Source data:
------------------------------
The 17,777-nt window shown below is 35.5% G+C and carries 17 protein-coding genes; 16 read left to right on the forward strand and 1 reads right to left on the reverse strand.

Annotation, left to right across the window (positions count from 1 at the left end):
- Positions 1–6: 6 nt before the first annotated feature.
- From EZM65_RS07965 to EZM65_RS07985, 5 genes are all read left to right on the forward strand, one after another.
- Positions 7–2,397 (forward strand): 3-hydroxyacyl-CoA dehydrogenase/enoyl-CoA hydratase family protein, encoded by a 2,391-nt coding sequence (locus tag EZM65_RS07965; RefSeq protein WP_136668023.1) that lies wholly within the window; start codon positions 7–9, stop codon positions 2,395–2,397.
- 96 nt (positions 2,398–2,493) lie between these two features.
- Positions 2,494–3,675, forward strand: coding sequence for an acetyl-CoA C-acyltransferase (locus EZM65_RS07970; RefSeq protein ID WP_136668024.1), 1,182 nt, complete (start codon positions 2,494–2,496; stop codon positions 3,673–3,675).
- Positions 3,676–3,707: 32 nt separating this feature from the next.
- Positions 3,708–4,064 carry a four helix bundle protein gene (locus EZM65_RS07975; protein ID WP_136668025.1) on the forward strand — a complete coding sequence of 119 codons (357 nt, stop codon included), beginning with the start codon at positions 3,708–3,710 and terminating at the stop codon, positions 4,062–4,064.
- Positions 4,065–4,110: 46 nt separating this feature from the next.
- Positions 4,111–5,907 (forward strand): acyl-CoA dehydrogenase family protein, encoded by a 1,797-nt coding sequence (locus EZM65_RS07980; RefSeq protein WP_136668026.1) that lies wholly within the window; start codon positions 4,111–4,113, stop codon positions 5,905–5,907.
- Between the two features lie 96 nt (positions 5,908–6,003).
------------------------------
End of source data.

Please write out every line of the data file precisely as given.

The 17,777-nt window shown below is 35.5% G+C and carries 17 protein-coding genes; 16 read left to right on the forward strand and 1 reads right to left on the reverse strand.

Annotation, left to right across the window (positions count from 1 at the left end):
- Positions 1–6: 6 nt before the first annotated feature.
- From EZM65_RS07965 to EZM65_RS07985, 5 genes are all read left to right on the forward strand, one after another.
- Positions 7–2,397 (forward strand): 3-hydroxyacyl-CoA dehydrogenase/enoyl-CoA hydratase family protein, encoded by a 2,391-nt coding sequence (locus tag EZM65_RS07965; RefSeq protein WP_136668023.1) that lies wholly within the window; start codon positions 7–9, stop codon positions 2,395–2,397.
- 96 nt (positions 2,398–2,493) lie between these two features.
- Positions 2,494–3,675, forward strand: coding sequence for an acetyl-CoA C-acyltransferase (locus EZM65_RS07970; RefSeq protein ID WP_136668024.1), 1,182 nt, complete (start codon positions 2,494–2,496; stop codon positions 3,673–3,675).
- Positions 3,676–3,707: 32 nt separating this feature from the next.
- Positions 3,708–4,064 carry a four helix bundle protein gene (locus EZM65_RS07975; protein ID WP_136668025.1) on the forward strand — a complete coding sequence of 119 codons (357 nt, stop codon included), beginning with the start codon at positions 3,708–3,710 and terminating at the stop codon, positions 4,062–4,064.
- Positions 4,065–4,110: 46 nt separating this feature from the next.
- Positions 4,111–5,907 (forward strand): acyl-CoA dehydrogenase family protein, encoded by a 1,797-nt coding sequence (locus EZM65_RS07980; RefSeq protein WP_136668026.1) that lies wholly within the window; start codon positions 4,111–4,113, stop codon positions 5,905–5,907.
- Between the two features lie 96 nt (positions 5,908–6,003).